Can you believe it’s been over seven years since the first instalment of The Hunger Games hit cinemas?
The franchise made Jennifer Lawrence a household name, and introduced a new generation to the unique abilities of dystopian fiction writers to reflect social and political issues.
Through the prism of Suzanne Collins’ post-apocalyptic Panem, viewers were given a glimpse into a future of gross inequalities. A place where the poor starved and fought to the death while the rich indulged themselves to excess.
I’m not ashamed to admit I only read and watched The Hunger Games as a so-called ‘grown-up’, having long been a real sucker for anything set in the future.
Although admittedly targeted at young adults, I personally found so much to enjoy in this dark, disquieting universe; with the movies faithfully catching the rebellious fire which blazed within the novels.
The scenes in the notorious arena made my heart pound with dread, with Lawrence’s depiction of resourceful Katniss Everdeen becoming more thrilling with each scene.
The Hunger Games trilogy certainly deserves a rewatch. And if you haven’t got around to it yet, Netflix is about to bring you the ideal opportunity to get hooked on all things Katniss.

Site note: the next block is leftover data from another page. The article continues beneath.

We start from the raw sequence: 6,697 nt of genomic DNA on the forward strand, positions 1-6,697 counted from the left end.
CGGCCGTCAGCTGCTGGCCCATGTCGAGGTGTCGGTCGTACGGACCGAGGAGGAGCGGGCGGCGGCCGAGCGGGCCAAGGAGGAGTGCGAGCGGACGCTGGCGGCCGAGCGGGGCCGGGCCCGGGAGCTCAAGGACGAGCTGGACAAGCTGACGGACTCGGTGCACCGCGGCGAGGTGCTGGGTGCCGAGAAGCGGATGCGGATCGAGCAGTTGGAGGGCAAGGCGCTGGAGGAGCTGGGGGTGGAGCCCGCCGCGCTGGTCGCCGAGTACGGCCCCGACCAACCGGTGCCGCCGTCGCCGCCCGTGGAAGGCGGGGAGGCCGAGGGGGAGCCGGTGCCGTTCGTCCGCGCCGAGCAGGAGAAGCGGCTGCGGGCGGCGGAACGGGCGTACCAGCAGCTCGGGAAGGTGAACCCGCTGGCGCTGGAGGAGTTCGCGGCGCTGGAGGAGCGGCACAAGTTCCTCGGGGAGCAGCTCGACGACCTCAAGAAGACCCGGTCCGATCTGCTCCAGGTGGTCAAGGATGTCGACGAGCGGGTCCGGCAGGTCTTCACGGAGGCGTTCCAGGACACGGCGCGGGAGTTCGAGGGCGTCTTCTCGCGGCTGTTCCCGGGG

This July on Netflix…
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— Netflix UK & Ireland (@NetflixUK) June 20, 2019
Tweeting a list of everything coming to the streaming platform in July – which includes the likes of Derry Girls, Gavin and Stacey season three, Jackass 3, South Park: Bigger, Longer And Uncut , Zero Dark Thirty, and the final season of Orange Is The New Black – Netflix revealed they will be bringing us The Hunger Games trilogy . And it’s about bloody time.
This news comes just days after it was announced a prequel novel has been scheduled for release on May 19, 2020.
This prequel will be set in Panem, but will reportedly take place 64 years before the events of The Hunger Games trilogy.
As reported by CNN, Collins has made the following statement on her upcoming novel:
With this book, I wanted to explore the state of nature, who we are, and what we perceive is required for our survival,
The reconstruction period 10 years after the war, commonly referred to as the Dark Days — as the country of Panem struggles back to its feet — provides fertile ground for characters to grapple with these questions and thereby define their views of humanity.
— Scholastic (@Scholastic) June 17, 2019
It’s certainly an exciting time to remember how much you love The Hunger Games. My social life volunteers as tribute while I rewatch these films…
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Jules studied English Literature with Creative Writing at Lancaster University before earning her masters in International Relations at Leiden University in The Netherlands (Hoi!). She then trained as a journalist through News Associates in Manchester. Jules has previously worked as a mental health blogger, copywriter and freelancer for various publications.